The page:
In the embodiment shown in FIG. 2, receiver 108 also includes an appropriate network interface 210, which operates using any implementation of protocols or other features to support communication by receiver 108 on any sort of local area, wide area, telephone and/or other network. In various embodiments, network interface 210 supports conventional LAN, WAN or other protocols (e.g., the TCP/IP or UDP/IP suite of protocols widely used on the Internet) to allow receiver 108 to communicate on the Internet or any other network as desired. Network interface 210 typically interfaces with the network using any sort of LAN adapter hardware, such as a conventional network interface card (NIC) or the like provided within receiver 108. Other embodiments may provide interfaces 210 to conventional telephone lines or other communications channels, or may omit network connectivity altogether.

Storage device 220 is any sort of disk, memory or other digital storage media capable of storing programming, software instructions, data and/or other digital content as desired. In various embodiments, storage device 220 is capable of storing digitized program information as part of a PVR/DVR implementation. Storage device 220 may also include a database, look-up table, or other code file 211 comprising a set of remote control codes associated with various components. This file may be provided with the initial configuration of the receiver 108, for example, and/or may be updated in any manner. In various embodiments, file 211 is updated on any regular or irregular basis from a remote server communicating with receiver 108 via the programming signal 115 (e.g., the satellite, cable or other downlink signal), via a connection to the internet or another network, or via any other connection as desired. Although FIG. 2 shows file 211 as being stored on device 220, in practice file 211 may be stored in RAM, ROM, flash memory or other storage that is separate from DVR/PVR programming.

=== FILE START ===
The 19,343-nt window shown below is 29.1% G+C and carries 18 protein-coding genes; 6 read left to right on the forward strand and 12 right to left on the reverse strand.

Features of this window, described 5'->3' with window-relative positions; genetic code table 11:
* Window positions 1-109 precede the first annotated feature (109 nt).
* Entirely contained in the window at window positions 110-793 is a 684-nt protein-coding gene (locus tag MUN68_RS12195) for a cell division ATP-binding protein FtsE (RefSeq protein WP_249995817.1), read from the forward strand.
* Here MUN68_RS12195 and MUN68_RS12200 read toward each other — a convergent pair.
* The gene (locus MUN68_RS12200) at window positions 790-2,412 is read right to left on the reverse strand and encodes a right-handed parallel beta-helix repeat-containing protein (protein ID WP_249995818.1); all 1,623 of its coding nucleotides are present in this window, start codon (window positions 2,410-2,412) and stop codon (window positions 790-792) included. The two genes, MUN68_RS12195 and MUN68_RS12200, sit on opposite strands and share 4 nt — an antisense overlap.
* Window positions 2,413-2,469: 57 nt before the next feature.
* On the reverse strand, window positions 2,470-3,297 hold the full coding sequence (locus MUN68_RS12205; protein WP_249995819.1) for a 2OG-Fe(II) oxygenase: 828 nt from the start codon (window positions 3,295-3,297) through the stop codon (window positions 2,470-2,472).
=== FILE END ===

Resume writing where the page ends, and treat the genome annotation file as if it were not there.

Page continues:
Transport stream select module 212 is any hardware and/or software logic capable of selecting a desired media stream from the available sources. In the embodiment shown in FIG. 2, stream select module 212 is able to generate video signals for presentation on one or more output interfaces 228. Typically, transport select module 212 responds to viewer inputs (e.g., via control logic 205) to simply switch encoded content received from a broadcast, satellite, cable or other source 105 or from storage 110 to one or more decoder modules 214.